Civil discourse is not a new heavy metal band on the popular hit parade, it is one of the foundations of a civil society.
It is how we move forward and progress as a society.
The point is, by having debates and discussions in good faith, it is an opportunity to IMPROVE your opinion, not a chance to PROVE your opinion.
Uncivil discourse is by reverse:
You can see this in society. We’re now regularly witnessing uncivilised discourse.
Much of this is underpinned by those involved on both sides having absolute certainty.
If you are 100% sure about something, with no doubt, and someone else says something different, it is an easy step to assume they are idiots (in which case we try to educate them and, in some cases, attack them).
Or, and this is the one that creates massive polarisation, the other people saying something different are in possession of the facts but they must be deliberately lying for malevolent reasons.
They know you are right factually & they are lying and are thus bad people.
They are wrong both factually and morally.
This means it is now acceptable to attack them, verbally, financially (see Nigel Farage and his bank account and cancel culture in general), maybe physically (see ANTIFA).
Blind certainty leads to ignorance.
This is true in the Chiropractic (and I note the Osteopathic) world.
The level of in-fighting, ego-jousting, and moral posturing is off the scale.
From academics in their ivory research towers telling us why our clinical experience is wrong, to smooth-talking practice building guru no longer in practice telling us how they did it (usually they burned out).
We are a tiny profession with four associations, all gently competing.
I have worked in-house with dentists doing all sorts of biological &TMJ stuff and they are still members of the one dental association.
They might not agree on everything with other dentists, but the public get a unified front to see.
In educational institutions, they stop anyone with an opinion different to their own from talking on campus.
How utterly disappointing, how weak, how little faith they must have in the education and knowledge they have given the students.
One different opinion (to the “right” one they have) and the students will crack and fall into a Chiro cult.
When I was a student, there was plenty to improve on education wise, but we had Sid William DC, president of Life University, lecturing to the whole college, standing room only.
He was quite an orator but his speech left us all feeling slightly bemused.
He told us women were so weak they were strong, referred to the English channel as a “creek“, suggested he should have dropped bombs on Germany on the way over and implied Simon Austin was pregnant.
We all thought he was bonkers !!
We also had a high volume DC from USA talk to us about how he had always wanted to adjust 100 people in a day. So he went to Africa and they lined up and he cracked them.
No exam or history.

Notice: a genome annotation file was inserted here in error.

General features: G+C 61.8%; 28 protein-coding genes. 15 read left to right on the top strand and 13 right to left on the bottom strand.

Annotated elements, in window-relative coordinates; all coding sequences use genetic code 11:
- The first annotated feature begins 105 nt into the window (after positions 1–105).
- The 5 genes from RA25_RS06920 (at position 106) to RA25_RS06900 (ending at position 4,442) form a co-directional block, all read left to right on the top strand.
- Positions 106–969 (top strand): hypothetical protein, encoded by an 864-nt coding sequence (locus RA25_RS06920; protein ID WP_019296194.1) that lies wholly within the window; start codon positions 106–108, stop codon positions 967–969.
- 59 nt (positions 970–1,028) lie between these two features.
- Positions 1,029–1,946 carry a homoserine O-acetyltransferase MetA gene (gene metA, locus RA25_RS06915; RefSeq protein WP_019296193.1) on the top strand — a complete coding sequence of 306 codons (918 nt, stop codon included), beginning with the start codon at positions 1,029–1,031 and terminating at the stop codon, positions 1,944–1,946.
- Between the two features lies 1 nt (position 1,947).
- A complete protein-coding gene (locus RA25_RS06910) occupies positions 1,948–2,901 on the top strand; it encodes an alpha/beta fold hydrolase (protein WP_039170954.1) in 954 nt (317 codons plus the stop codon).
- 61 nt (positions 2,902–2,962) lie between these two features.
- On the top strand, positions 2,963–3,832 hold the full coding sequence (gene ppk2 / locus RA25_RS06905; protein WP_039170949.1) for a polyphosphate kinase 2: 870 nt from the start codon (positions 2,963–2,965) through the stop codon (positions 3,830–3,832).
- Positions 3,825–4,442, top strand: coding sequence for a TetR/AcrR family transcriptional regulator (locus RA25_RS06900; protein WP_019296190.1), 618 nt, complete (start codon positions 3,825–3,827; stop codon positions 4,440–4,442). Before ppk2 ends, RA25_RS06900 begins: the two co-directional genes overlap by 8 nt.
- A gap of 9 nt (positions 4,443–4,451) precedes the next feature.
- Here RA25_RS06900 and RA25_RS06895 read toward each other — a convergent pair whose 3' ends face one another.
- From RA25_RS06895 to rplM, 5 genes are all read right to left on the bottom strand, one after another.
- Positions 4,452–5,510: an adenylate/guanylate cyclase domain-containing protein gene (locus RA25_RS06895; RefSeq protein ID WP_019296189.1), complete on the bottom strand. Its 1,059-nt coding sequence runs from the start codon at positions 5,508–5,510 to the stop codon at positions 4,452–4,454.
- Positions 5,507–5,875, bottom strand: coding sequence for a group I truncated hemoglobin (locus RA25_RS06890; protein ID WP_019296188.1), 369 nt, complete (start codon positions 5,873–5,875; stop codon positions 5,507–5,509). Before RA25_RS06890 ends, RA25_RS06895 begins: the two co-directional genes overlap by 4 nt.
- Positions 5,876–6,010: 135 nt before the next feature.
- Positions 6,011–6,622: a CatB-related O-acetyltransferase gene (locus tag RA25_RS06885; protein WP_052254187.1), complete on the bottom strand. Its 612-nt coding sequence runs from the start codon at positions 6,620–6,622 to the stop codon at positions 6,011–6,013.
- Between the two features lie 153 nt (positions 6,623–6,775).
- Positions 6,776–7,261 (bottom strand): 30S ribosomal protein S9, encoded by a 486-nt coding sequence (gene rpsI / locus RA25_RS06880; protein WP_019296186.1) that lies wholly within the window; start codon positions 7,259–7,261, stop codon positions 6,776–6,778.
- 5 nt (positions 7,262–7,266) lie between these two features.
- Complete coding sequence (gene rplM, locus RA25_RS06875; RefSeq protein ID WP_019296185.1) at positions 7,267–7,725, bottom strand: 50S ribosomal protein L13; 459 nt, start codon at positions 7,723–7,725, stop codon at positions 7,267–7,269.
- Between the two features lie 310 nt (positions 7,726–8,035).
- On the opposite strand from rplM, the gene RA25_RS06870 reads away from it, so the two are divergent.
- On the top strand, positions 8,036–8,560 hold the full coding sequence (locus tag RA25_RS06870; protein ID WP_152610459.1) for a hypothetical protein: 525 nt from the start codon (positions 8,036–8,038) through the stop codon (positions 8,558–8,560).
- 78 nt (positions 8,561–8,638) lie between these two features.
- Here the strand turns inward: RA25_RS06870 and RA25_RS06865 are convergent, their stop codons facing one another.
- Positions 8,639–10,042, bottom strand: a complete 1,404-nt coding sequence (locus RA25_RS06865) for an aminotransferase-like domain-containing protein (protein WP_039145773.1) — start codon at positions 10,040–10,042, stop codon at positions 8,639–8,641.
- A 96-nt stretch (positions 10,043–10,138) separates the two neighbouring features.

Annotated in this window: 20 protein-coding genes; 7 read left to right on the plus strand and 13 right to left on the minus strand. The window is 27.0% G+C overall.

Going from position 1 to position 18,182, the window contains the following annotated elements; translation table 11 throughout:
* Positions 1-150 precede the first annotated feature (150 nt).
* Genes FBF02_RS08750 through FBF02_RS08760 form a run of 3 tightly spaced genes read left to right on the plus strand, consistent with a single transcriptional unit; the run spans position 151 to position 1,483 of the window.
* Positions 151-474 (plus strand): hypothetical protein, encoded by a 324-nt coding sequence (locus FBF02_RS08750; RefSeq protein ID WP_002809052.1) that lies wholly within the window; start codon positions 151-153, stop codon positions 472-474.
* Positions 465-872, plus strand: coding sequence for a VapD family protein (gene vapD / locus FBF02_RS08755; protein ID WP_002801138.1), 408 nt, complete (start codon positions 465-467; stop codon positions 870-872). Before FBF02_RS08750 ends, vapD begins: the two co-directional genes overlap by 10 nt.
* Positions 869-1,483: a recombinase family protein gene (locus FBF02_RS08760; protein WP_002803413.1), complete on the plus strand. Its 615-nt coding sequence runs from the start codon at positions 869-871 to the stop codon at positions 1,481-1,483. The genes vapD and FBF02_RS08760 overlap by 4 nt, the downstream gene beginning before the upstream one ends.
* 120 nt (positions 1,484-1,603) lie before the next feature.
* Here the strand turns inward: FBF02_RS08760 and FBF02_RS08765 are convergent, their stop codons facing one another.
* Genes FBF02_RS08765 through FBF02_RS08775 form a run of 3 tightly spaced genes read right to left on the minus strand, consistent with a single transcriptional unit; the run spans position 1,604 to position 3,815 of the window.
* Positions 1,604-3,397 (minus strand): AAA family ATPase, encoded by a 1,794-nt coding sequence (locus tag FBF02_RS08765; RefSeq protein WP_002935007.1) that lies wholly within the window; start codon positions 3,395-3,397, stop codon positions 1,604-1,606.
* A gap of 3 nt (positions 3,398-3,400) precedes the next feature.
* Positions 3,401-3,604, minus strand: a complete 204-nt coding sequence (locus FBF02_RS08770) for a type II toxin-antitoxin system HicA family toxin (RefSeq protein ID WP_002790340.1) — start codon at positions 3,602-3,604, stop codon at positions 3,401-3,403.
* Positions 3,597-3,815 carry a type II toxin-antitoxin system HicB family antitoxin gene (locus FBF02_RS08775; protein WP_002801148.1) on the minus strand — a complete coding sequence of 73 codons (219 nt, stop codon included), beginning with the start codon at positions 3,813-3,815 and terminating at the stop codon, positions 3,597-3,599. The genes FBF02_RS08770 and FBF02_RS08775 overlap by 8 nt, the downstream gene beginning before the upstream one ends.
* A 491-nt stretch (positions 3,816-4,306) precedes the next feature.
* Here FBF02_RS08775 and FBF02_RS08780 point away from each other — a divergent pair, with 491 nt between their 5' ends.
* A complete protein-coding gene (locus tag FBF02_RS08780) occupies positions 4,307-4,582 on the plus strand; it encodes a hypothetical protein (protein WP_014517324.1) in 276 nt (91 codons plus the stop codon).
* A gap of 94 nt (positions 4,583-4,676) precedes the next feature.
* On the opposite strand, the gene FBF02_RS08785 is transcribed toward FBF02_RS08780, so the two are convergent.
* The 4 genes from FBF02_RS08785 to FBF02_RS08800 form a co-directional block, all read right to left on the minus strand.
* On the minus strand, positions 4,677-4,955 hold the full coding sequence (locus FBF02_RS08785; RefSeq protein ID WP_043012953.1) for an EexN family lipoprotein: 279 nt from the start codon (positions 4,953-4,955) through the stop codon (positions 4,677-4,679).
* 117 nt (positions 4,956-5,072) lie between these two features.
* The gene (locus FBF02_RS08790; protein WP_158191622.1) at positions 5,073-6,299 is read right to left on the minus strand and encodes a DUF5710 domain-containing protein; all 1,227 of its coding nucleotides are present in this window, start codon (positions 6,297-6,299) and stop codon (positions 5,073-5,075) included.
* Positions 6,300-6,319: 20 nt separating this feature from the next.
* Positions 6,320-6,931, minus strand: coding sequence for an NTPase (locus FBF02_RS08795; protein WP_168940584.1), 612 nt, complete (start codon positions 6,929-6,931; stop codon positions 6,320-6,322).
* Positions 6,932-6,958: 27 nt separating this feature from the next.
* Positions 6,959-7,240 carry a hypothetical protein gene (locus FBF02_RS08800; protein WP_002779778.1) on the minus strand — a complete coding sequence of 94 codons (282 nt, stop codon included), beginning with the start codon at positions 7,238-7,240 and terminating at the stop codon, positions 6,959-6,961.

We asked him “what happened if someone had a neck fracture?”
Maybe they had just fallen off a horse?
He couldn’t care less, made rude remarks about orthopaedic testing and we all thought he was a total d**k.
The point is, we had enough of a grasp on Chiropractic to know this was bulls**t.
The few students that were inclined that way, were like that when they arrived and were always going to go to the whacky end of practice.
Deep in all of this is tribalism, the need to belong and then, within our tribe, we all want status.
This is our ego.
If there was one book all new graduates should be forced to read before being allowed to register & practice, it’s “Ego is the Enemy” by Ryan Holiday.
I love it.
Whenever I lecture, I start by saying all Chiropractors have two things in common.
1) We all have amazing life-changing results with some patients.
These are easy stories to whip out on stage, which gently imply that they should happen all the time or you’re doing it wrong (or not often enough).
2) We all have patients that simply don’t respond in the way we want or anticipate.
It might be an unexpected or early plateau in recovery or a flat out non-response.
But we ALL have them.
You. Me. BJ Palmer. Uri Geller.
It’s the non-responders that teach you something.
But to truly learn, you must listen and assess and be honest about the results.
Always stay a student.
“A persistent cycle of pragmatic learning, experimental adaptation, and constant revision driven by a uniquely disciplined & focused will”
This would be a great way to practice, wouldn’t it?
Want to guess who this was written about?
Answer at the end.
The more I have learnt since I qualified in 2001, the more I realise I know very little.
Or as John Wheeler who helped develop the hydrogen bomb said:
I was so ignorant of how the body worked, I didn’t know I was ignorant.
I should have listened to my patients and assessed them objectively.
No matter how bad you are as a Chiropractor/Osteopath, you will always have patients that think you can walk on water.
Don’t believe the hype.
Mastery is an ongoing process.
Get comfortable being uncomfortable in clinic, it means you are learning.
Are you stuck in an echo chamber on Facebook or with your technique, group or association?
If you are angry and upset with other people’s views in Chiropractic/Osteopathy, maybe, just maybe, you aren’t so assured of your own beliefs as you would like to think?
If you are a BCA member, try going to a UCA conference. If you are a UCA member, go to a BCA conference.
If you think muscle testing is bulls**t, learn Afferent Input with Simon King
Only an amateur is defensive.
Work towards mastery.